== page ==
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Issues on the preservation of biological diversity.

abstract1 (full description below): Pp. 337-362 in R. Repetto (ed.), The Global Possible: Resources, development and the New Century. Yale Univ. Press.
preservation of biological diversity. PDF/Acrobat file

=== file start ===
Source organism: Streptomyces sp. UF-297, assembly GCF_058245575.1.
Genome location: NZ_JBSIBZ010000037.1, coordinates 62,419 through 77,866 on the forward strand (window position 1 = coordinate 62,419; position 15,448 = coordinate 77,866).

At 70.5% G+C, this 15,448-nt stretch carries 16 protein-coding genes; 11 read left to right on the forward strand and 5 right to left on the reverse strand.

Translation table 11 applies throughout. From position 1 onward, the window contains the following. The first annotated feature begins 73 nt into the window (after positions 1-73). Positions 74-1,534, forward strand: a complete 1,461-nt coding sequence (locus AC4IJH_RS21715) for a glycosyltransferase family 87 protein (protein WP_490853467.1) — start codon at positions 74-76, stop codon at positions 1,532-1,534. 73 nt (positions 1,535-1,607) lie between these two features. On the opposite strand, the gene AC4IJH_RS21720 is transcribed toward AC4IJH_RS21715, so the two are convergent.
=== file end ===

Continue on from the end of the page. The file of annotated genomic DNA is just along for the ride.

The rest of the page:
The biological diversity of the earth's species and of their genetic materials represents an abundant stock of natural resources that serve our material welfare in many more ways than we realize. This natural resource capital pays dividends to our economies, in part by providing aquatic material for agricultural, medicinal, and industrial products whose commercial value is measured in billions of dollars per year. As used in this paper, the term "biological diversity" refers to all life forms, with their manifold variety, that occur on earth. It includes not only species, but subunits of species, such as races and populations, all of which possess their own characteristic attributes. Thus, the concept of biological diversity is much broader than is suggested by the sum total of the earth's 5-10 million species. But unless we take steps to safeguard this stock of unique natural resources, the biological capital will swiftly go to waste, depriving future generations of options for even greater benefits.